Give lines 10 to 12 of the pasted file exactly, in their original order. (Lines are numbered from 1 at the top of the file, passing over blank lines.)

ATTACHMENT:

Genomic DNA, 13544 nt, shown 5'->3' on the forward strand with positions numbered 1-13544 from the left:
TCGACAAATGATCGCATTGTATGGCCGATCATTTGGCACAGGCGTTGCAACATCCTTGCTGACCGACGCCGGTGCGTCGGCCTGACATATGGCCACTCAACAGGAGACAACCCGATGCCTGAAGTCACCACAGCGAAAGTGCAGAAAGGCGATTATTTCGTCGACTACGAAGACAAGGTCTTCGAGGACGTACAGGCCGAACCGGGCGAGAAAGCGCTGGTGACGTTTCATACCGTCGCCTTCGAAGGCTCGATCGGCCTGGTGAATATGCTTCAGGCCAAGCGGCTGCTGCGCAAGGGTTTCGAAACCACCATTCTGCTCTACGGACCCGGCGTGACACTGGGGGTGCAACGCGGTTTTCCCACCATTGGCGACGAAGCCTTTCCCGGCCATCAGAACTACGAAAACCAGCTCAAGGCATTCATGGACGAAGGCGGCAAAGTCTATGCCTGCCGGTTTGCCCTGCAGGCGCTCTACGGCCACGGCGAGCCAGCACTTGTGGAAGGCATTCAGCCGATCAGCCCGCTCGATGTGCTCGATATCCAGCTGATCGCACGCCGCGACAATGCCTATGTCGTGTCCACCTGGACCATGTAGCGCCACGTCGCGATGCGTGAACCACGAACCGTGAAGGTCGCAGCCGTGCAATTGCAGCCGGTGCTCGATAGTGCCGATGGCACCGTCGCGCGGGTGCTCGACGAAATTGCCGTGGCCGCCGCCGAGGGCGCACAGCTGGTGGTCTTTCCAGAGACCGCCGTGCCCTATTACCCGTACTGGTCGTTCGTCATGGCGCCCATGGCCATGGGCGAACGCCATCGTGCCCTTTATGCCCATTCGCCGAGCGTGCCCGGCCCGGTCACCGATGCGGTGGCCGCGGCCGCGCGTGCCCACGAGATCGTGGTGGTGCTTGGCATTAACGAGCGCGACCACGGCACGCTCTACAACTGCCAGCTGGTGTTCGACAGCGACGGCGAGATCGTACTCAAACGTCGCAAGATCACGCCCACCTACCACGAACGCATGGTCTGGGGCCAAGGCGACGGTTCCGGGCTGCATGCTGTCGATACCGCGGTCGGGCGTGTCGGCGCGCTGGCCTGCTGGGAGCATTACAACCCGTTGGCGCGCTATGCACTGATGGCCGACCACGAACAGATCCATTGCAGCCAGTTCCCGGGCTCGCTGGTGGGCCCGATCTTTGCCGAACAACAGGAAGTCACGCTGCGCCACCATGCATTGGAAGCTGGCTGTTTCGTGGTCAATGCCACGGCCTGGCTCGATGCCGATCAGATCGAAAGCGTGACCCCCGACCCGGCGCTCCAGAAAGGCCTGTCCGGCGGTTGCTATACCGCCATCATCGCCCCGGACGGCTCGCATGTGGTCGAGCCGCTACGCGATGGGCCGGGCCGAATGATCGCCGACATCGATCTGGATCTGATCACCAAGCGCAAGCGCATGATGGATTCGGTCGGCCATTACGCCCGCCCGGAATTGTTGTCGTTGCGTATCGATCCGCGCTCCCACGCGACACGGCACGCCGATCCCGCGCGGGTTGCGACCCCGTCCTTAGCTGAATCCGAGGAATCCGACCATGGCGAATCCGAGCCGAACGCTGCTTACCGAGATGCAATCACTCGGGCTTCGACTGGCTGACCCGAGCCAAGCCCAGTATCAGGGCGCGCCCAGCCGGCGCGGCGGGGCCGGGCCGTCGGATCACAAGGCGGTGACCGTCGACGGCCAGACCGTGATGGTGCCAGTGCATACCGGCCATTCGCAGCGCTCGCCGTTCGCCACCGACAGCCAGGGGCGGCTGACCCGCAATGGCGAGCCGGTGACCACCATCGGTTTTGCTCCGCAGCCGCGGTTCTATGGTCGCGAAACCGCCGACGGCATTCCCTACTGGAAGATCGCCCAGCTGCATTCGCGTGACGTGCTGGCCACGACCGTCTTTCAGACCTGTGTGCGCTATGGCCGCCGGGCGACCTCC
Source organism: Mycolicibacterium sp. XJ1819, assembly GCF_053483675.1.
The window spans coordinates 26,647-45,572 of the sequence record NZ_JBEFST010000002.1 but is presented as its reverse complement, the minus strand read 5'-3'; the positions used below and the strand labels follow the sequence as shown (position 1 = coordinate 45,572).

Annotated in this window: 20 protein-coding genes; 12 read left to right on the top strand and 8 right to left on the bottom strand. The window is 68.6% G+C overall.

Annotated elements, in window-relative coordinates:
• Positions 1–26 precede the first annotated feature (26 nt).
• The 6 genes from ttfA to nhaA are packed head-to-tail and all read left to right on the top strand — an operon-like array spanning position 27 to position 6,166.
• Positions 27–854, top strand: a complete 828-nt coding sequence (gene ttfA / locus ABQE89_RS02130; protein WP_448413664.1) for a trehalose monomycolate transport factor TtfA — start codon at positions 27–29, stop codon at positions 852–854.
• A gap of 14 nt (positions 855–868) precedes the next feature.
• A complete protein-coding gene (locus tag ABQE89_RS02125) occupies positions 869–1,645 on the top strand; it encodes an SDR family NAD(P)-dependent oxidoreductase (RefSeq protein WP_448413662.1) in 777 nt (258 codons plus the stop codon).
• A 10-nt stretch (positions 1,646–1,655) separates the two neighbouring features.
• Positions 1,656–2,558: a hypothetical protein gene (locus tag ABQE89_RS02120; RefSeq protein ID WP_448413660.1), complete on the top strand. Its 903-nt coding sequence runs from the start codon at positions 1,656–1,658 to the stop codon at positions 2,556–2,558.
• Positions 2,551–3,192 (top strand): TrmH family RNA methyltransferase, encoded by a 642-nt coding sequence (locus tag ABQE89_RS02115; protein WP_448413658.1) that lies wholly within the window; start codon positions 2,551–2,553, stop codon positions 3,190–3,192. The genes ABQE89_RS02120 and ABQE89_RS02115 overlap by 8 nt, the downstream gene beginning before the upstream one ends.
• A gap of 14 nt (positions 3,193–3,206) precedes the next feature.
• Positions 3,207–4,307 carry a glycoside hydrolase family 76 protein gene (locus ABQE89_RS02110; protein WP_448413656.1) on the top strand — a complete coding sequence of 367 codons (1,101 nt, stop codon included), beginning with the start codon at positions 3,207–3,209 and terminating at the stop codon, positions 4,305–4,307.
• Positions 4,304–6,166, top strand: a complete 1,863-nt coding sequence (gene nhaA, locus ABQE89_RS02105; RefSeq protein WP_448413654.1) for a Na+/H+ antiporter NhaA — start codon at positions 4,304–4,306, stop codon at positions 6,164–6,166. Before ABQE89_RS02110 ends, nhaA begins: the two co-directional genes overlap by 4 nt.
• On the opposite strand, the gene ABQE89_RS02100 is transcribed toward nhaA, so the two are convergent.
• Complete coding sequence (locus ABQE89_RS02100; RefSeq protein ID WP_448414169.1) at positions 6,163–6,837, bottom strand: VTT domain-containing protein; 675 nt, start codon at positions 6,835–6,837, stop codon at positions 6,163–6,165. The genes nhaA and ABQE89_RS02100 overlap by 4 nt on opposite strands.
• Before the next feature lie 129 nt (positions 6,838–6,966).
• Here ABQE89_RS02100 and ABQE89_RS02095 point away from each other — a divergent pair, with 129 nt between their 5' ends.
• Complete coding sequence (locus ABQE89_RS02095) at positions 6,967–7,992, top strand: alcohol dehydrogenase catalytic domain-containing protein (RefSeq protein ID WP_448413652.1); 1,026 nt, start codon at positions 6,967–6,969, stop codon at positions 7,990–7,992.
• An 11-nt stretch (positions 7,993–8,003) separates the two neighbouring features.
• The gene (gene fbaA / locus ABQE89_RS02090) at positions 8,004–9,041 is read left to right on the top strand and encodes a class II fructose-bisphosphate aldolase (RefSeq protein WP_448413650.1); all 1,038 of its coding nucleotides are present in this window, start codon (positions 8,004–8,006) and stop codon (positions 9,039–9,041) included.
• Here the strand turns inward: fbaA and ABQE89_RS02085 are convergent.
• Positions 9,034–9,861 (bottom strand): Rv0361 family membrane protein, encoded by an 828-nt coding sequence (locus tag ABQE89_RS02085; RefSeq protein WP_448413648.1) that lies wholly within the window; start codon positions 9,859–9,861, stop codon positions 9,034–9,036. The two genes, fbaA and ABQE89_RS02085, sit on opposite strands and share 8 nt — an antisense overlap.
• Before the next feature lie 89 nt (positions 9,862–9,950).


• A gap of 14 nt (positions 855–868) precedes the next feature.
• A complete protein-coding gene (locus tag ABQE89_RS02125) occupies positions 869–1,645 on the top strand; it encodes an SDR family NAD(P)-dependent oxidoreductase (RefSeq protein WP_448413662.1) in 777 nt (258 codons plus the stop codon).
• A 10-nt stretch (positions 1,646–1,655) separates the two neighbouring features.